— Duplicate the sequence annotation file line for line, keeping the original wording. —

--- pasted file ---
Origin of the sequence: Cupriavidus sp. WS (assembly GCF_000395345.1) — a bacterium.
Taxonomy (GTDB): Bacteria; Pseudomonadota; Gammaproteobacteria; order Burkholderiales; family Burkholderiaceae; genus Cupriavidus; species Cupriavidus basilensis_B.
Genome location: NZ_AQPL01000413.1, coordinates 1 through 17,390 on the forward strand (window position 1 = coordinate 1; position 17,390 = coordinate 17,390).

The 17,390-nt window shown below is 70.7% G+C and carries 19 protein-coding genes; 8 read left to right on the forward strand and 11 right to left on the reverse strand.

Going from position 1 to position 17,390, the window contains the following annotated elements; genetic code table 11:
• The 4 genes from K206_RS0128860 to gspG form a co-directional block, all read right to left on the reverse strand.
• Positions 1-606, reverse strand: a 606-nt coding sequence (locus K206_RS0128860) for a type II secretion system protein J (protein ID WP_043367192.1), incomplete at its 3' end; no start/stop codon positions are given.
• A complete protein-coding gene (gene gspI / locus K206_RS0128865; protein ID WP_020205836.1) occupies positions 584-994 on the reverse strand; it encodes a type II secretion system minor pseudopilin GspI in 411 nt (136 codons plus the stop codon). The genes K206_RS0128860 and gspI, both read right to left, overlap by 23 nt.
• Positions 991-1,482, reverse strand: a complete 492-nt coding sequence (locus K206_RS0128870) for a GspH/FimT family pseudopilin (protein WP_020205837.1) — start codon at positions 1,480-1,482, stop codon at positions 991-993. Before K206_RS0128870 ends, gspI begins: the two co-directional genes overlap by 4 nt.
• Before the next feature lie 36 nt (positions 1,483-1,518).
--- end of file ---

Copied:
Origin of the sequence: Cupriavidus sp. WS (assembly GCF_000395345.1) — a bacterium.
Taxonomy (GTDB): Bacteria; Pseudomonadota; Gammaproteobacteria; order Burkholderiales; family Burkholderiaceae; genus Cupriavidus; species Cupriavidus basilensis_B.
Genome location: NZ_AQPL01000413.1, coordinates 1 through 17,390 on the forward strand (window position 1 = coordinate 1; position 17,390 = coordinate 17,390).

The 17,390-nt window shown below is 70.7% G+C and carries 19 protein-coding genes; 8 read left to right on the forward strand and 11 right to left on the reverse strand.

Going from position 1 to position 17,390, the window contains the following annotated elements; genetic code table 11:
• The 4 genes from K206_RS0128860 to gspG form a co-directional block, all read right to left on the reverse strand.
• Positions 1-606, reverse strand: a 606-nt coding sequence (locus K206_RS0128860) for a type II secretion system protein J (protein ID WP_043367192.1), incomplete at its 3' end; no start/stop codon positions are given.
• A complete protein-coding gene (gene gspI / locus K206_RS0128865; protein ID WP_020205836.1) occupies positions 584-994 on the reverse strand; it encodes a type II secretion system minor pseudopilin GspI in 411 nt (136 codons plus the stop codon). The genes K206_RS0128860 and gspI, both read right to left, overlap by 23 nt.
• Positions 991-1,482, reverse strand: a complete 492-nt coding sequence (locus K206_RS0128870) for a GspH/FimT family pseudopilin (protein WP_020205837.1) — start codon at positions 1,480-1,482, stop codon at positions 991-993. Before K206_RS0128870 ends, gspI begins: the two co-directional genes overlap by 4 nt.
• Before the next feature lie 36 nt (positions 1,483-1,518).